Rose Cuttings – September, 2011

The Newest Earth-Kind® Roses

Cecile Brunner is familiar as the “Sweetheart Rose.” Photos courtesy of Texas A&M Horticulture.

Reve d’Or was named the 2010 Earth-Kind Rose of the Year.

Only 21 roses have proved themselves worthy of the Earth-Kind® title –  a group of roses recognized through a rigorous trial program conducted by Texas AgriLife Extension, an agency of the Texas A&M System. The two newest roses to earn that designation are Cecile Brunner and Reve d’Or.

The two varieties are both sentimental old garden roses, but like the other 19 in the select group, they have demonstrated that they are “long-lived, tolerant of most any soil, and so environmentally responsible that almost never will you need to apply harsh pesticides or even commercial fertilizer,” according to Dr. Steve George. Dr. George is the Texas AgriLife Extension horticulturist who is the driving force behind the testing program.

Cecile Brunner, which has graced gardens since 1881, is popularly known as the “Sweetheart Rose.” A repeat bloomer, the rose reaches about 4 feet by 3 feet and bears small, numerous roses that are light pink and fragrant. The bush is adapted throughout Texas.

Reve ’d’Or (pronounced rehv dohr) was originally released in 1869. Its French name translates as “dream of gold.” Dr. George describes it as “the healthiest yellow rose that we have ever tested.” Judges named it the Earth-Kind® Rose of the Year in 2010.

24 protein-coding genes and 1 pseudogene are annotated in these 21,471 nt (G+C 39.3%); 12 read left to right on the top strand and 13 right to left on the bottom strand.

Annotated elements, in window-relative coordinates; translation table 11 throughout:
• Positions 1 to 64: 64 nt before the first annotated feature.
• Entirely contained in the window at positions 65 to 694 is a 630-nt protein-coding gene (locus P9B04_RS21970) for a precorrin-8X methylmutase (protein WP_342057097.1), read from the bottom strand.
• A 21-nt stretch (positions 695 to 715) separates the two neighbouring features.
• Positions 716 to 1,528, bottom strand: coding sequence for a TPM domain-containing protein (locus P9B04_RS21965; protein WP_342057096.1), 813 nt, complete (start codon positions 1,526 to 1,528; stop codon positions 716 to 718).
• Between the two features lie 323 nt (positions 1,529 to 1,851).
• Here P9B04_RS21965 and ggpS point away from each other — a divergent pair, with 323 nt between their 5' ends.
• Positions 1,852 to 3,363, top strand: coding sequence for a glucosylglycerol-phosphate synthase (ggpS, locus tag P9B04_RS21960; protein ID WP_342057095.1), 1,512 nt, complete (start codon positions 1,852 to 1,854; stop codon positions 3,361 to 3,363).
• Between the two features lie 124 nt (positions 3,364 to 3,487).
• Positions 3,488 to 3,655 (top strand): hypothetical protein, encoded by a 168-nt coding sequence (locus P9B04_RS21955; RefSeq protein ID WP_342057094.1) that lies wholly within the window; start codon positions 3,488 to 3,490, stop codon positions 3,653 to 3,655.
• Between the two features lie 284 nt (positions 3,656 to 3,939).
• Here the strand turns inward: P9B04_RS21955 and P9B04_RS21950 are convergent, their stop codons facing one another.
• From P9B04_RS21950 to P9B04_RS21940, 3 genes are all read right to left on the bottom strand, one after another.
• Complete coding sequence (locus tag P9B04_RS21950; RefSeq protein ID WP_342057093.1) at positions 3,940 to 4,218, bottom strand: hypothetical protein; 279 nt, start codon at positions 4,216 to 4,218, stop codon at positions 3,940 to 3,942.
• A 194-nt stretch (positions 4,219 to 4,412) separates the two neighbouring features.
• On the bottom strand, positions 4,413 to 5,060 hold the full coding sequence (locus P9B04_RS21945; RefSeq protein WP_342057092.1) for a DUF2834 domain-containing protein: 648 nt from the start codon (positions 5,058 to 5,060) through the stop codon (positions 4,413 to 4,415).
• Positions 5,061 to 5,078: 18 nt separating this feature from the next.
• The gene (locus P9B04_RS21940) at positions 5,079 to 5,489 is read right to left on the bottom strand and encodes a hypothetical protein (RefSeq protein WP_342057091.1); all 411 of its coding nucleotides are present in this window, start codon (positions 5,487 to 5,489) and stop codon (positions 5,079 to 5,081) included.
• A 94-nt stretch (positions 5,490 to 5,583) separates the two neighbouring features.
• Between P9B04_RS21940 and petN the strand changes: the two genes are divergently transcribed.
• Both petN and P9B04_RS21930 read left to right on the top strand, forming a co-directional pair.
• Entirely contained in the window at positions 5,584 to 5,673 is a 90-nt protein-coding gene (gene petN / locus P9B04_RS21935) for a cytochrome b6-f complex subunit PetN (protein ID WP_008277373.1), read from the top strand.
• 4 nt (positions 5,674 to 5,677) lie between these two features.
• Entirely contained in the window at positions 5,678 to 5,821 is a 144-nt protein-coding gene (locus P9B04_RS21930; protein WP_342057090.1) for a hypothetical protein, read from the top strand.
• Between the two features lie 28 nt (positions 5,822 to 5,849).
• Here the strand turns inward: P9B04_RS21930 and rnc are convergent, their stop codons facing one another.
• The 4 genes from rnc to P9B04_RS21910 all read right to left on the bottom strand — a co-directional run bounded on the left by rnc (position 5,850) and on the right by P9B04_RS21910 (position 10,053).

Reve d’Or is a vigorous, but nearly thornless, climber that can reach 10 to 18 feet tall and 8 feet wide. The blooms are medium yellow and fragrant, and the rose is a repeat bloomer. The plant is adapted to all of Texas except the upper Panhandle.

To earn the Earth-Kind® designation, roses are generally tested for eight years or more. Planted in randomized plots in many parts of the state, the plants receive no fertilizer or pruning, are not treated with pesticides, and receive limited watering. They are also grown on their own roots, rather than being grafted. Little wonder that the best performers are described as “tough and easy to maintain.”

Information for this article is drawn from the extensive Texas A&M horticulture website. For more information about Earth-Kind® roses, visit

Posted by Neil Sperry
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